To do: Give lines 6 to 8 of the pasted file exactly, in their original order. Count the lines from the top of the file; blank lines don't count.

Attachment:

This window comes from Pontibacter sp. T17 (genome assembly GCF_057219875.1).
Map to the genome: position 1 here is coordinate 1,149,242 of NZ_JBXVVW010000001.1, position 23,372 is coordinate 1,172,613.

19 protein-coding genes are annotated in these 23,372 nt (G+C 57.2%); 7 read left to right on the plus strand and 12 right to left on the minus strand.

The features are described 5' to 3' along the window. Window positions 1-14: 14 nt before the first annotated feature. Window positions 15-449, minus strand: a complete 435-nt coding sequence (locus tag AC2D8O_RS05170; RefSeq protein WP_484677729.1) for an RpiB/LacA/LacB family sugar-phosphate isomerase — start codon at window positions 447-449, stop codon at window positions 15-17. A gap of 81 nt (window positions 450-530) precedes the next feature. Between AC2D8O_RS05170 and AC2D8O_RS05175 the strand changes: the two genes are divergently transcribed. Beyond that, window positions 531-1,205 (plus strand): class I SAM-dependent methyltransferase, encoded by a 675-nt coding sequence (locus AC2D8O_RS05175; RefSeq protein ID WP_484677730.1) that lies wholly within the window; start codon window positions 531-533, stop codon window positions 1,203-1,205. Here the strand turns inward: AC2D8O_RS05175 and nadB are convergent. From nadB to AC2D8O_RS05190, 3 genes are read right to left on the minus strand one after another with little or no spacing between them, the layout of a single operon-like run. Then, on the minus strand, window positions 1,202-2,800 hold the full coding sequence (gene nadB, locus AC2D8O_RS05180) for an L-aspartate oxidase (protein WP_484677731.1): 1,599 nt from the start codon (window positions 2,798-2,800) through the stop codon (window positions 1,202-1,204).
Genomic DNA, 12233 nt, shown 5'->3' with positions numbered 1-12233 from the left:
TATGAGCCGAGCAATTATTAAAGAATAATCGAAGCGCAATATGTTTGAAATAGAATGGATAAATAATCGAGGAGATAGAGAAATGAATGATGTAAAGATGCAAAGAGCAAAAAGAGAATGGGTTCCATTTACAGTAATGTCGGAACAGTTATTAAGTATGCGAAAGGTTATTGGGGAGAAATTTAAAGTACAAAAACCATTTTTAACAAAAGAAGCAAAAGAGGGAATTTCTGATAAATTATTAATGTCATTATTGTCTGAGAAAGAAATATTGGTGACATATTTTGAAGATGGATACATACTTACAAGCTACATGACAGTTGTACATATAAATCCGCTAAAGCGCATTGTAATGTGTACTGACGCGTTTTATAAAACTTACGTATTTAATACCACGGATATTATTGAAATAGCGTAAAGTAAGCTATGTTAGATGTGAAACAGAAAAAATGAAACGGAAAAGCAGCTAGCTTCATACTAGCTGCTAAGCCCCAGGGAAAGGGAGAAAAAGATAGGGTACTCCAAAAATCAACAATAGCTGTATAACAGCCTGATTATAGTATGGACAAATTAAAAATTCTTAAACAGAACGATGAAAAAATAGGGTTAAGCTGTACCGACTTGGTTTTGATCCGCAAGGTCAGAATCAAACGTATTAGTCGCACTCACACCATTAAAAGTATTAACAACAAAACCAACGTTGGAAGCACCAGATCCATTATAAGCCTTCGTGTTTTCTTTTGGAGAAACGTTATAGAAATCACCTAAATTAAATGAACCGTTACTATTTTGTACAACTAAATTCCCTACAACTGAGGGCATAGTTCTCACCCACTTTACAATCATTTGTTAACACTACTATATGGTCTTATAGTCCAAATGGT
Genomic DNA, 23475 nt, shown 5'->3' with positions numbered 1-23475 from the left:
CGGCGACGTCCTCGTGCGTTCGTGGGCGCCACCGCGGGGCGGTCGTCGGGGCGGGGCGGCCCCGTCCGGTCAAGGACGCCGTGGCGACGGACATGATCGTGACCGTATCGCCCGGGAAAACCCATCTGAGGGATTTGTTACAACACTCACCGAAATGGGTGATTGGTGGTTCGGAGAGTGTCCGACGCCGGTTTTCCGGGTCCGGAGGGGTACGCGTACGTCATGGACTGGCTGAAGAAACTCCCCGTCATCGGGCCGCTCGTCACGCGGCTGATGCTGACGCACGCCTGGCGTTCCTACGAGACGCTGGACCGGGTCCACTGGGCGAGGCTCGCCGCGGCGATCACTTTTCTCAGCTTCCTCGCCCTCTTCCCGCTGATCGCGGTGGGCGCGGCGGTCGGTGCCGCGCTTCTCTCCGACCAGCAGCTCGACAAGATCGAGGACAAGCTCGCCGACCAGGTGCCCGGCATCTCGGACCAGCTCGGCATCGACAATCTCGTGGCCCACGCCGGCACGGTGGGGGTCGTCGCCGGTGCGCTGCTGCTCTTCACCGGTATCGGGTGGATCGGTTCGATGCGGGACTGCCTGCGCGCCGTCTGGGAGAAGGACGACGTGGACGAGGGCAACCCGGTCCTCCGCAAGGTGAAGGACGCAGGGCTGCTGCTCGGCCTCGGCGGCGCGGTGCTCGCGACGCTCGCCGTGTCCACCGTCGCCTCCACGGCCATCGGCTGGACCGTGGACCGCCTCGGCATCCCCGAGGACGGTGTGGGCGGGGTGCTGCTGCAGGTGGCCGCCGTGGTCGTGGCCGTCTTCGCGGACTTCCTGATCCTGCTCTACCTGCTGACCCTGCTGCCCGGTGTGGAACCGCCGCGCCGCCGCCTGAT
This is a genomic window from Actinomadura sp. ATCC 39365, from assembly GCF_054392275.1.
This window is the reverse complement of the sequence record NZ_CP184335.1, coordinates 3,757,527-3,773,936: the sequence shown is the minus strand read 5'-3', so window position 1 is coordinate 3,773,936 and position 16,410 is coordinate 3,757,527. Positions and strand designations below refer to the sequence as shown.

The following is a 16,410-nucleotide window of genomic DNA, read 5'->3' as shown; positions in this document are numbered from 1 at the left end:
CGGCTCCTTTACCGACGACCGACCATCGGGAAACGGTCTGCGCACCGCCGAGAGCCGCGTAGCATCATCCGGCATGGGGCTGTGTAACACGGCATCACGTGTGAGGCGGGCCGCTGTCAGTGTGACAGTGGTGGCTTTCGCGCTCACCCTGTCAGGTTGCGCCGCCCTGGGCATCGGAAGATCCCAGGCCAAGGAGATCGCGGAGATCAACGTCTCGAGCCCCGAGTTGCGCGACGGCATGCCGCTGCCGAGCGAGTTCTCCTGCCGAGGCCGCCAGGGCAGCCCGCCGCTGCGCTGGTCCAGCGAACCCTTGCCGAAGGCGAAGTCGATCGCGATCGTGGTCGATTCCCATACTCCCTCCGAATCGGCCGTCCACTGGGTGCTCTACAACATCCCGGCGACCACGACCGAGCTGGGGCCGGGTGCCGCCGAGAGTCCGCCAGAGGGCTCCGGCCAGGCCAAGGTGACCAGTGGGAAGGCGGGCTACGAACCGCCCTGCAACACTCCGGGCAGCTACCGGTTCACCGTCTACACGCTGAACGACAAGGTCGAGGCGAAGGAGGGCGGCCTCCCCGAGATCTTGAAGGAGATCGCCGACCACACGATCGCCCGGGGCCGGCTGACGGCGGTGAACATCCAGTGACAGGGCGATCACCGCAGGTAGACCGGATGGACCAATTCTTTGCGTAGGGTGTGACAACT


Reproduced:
TATGAGCCGAGCAATTATTAAAGAATAATCGAAGCGCAATATGTTTGAAATAGAATGGATAAATAATCGAGGAGATAGAGAAATGAATGATGTAAAGATGCAAAGAGCAAAAAGAGAATGGGTTCCATTTACAGTAATGTCGGAACAGTTATTAAGTATGCGAAAGGTTATTGGGGAGAAATTTAAAGTACAAAAACCATTTTTAACAAAAGAAGCAAAAGAGGGAATTTCTGATAAATTATTAATGTCATTATTGTCTGAGAAAGAAATATTGGTGACATATTTTGAAGATGGATACATACTTACAAGCTACATGACAGTTGTACATATAAATCCGCTAAAGCGCATTGTAATGTGTACTGACGCGTTTTATAAAACTTACGTATTTAATACCACGGATATTATTGAAATAGCGTAAAGTAAGCTATGTTAGATGTGAAACAGAAAAAATGAAACGGAAAAGCAGCTAGCTTCATACTAGCTGCTAAGCCCCAGGGAAAGGGAGAAAAAGATAGGGTACTCCAAAAATCAACAATAGCTGTATAACAGCCTGATTATAGTATGGACAAATTAAAAATTCTTAAACAGAACGATGAAAAAATAGGGTTAAGCTGTACCGACTTGGTTTTGATCCGCAAGGTCAGAATCAAACGTATTAGTCGCACTCACACCATTAAAAGTATTAACAACAAAACCAACGTTGGAAGCACCAGATCCATTATAAGCCTTCGTGTTTTCTTTTGGAGAAACGTTATAGAAATCACCTAAATTAAATGAACCGTTACTATTTTGTACAACTAAATTCCCTACAACTGAGGGCATAGTTCTCACCCACTTTACAATCATTTGTTAACACTACTATATGGTCTTATAGTCCAAATGGT
Genomic DNA, 23475 nt, shown 5'->3' with positions numbered 1-23475 from the left:
CGGCGACGTCCTCGTGCGTTCGTGGGCGCCACCGCGGGGCGGTCGTCGGGGCGGGGCGGCCCCGTCCGGTCAAGGACGCCGTGGCGACGGACATGATCGTGACCGTATCGCCCGGGAAAACCCATCTGAGGGATTTGTTACAACACTCACCGAAATGGGTGATTGGTGGTTCGGAGAGTGTCCGACGCCGGTTTTCCGGGTCCGGAGGGGTACGCGTACGTCATGGACTGGCTGAAGAAACTCCCCGTCATCGGGCCGCTCGTCACGCGGCTGATGCTGACGCACGCCTGGCGTTCCTACGAGACGCTGGACCGGGTCCACTGGGCGAGGCTCGCCGCGGCGATCACTTTTCTCAGCTTCCTCGCCCTCTTCCCGCTGATCGCGGTGGGCGCGGCGGTCGGTGCCGCGCTTCTCTCCGACCAGCAGCTCGACAAGATCGAGGACAAGCTCGCCGACCAGGTGCCCGGCATCTCGGACCAGCTCGGCATCGACAATCTCGTGGCCCACGCCGGCACGGTGGGGGTCGTCGCCGGTGCGCTGCTGCTCTTCACCGGTATCGGGTGGATCGGTTCGATGCGGGACTGCCTGCGCGCCGTCTGGGAGAAGGACGACGTGGACGAGGGCAACCCGGTCCTCCGCAAGGTGAAGGACGCAGGGCTGCTGCTCGGCCTCGGCGGCGCGGTGCTCGCGACGCTCGCCGTGTCCACCGTCGCCTCCACGGCCATCGGCTGGACCGTGGACCGCCTCGGCATCCCCGAGGACGGTGTGGGCGGGGTGCTGCTGCAGGTGGCCGCCGTGGTCGTGGCCGTCTTCGCGGACTTCCTGATCCTGCTCTACCTGCTGACCCTGCTGCCCGGTGTGGAACCGCCGCGCCGCCGCCTGAT